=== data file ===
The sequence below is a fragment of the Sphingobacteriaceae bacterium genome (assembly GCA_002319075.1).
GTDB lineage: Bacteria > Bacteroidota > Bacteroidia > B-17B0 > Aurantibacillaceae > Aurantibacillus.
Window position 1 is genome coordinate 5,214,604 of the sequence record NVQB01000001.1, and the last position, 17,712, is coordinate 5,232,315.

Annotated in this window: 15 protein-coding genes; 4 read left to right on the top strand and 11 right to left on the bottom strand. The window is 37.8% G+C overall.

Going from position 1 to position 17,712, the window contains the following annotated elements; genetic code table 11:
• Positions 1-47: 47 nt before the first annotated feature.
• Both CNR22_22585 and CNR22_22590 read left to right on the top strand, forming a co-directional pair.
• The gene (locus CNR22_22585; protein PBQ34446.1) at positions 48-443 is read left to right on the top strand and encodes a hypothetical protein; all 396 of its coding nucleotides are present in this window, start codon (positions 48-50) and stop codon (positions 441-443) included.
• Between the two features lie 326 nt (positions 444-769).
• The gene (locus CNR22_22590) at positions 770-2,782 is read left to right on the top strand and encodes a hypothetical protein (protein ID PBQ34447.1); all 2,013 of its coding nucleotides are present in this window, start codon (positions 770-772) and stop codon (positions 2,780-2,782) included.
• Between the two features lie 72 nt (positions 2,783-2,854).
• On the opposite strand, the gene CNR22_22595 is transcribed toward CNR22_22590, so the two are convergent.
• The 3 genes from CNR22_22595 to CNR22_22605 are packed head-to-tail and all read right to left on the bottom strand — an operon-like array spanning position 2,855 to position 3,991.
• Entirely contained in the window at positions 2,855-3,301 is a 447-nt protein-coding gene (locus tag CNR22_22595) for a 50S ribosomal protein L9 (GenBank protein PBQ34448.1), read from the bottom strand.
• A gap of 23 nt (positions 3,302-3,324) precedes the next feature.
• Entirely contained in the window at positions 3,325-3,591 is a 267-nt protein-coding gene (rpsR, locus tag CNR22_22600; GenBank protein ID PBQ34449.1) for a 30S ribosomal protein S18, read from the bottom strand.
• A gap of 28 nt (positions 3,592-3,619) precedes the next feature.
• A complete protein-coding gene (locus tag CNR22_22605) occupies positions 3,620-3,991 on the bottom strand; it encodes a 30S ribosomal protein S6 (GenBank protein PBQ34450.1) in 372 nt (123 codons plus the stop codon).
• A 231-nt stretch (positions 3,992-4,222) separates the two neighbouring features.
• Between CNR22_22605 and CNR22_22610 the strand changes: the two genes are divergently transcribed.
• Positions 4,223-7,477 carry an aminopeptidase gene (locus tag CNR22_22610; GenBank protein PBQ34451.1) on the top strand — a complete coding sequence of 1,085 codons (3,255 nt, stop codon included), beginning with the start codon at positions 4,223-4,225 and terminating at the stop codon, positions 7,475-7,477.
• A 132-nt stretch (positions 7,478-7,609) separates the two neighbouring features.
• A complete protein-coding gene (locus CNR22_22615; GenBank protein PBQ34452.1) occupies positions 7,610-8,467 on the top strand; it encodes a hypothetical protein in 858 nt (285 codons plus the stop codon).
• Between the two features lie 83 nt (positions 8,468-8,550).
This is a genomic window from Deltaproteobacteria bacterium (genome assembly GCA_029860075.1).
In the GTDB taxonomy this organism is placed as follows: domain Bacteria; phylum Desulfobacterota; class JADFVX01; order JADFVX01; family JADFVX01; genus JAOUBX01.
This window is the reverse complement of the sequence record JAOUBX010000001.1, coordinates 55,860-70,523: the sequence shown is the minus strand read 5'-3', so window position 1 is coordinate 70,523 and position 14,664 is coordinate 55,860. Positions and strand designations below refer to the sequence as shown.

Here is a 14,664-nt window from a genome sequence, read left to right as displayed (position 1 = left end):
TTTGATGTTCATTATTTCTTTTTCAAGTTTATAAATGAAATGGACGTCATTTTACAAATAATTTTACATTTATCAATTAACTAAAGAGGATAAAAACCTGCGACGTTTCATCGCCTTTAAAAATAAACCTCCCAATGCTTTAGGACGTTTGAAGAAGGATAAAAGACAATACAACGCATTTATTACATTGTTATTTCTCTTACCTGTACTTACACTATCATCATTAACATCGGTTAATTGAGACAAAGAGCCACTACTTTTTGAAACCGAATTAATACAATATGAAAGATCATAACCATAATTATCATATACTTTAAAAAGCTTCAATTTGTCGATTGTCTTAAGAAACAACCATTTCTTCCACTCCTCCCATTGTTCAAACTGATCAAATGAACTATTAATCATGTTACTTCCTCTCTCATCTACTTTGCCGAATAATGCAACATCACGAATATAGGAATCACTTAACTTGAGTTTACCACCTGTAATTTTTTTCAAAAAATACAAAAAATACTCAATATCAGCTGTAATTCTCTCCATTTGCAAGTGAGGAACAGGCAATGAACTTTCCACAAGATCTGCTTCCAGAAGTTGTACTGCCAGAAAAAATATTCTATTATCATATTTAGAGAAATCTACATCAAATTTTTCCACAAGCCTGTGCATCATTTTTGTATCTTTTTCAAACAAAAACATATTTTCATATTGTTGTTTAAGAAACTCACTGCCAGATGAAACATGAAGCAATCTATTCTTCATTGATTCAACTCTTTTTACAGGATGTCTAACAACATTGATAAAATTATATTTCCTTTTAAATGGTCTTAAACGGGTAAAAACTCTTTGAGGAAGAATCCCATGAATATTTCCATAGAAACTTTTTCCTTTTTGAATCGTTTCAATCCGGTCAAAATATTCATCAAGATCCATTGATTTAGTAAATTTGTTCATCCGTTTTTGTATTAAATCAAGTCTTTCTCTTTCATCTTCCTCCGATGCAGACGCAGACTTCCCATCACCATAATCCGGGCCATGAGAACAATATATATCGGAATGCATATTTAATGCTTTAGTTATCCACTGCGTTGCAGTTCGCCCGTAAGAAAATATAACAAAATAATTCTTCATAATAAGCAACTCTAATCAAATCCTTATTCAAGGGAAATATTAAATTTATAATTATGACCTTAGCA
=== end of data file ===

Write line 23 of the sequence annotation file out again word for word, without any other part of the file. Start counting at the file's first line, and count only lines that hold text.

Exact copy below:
• A complete protein-coding gene (locus CNR22_22615; GenBank protein PBQ34452.1) occupies positions 7,610-8,467 on the top strand; it encodes a hypothetical protein in 858 nt (285 codons plus the stop codon).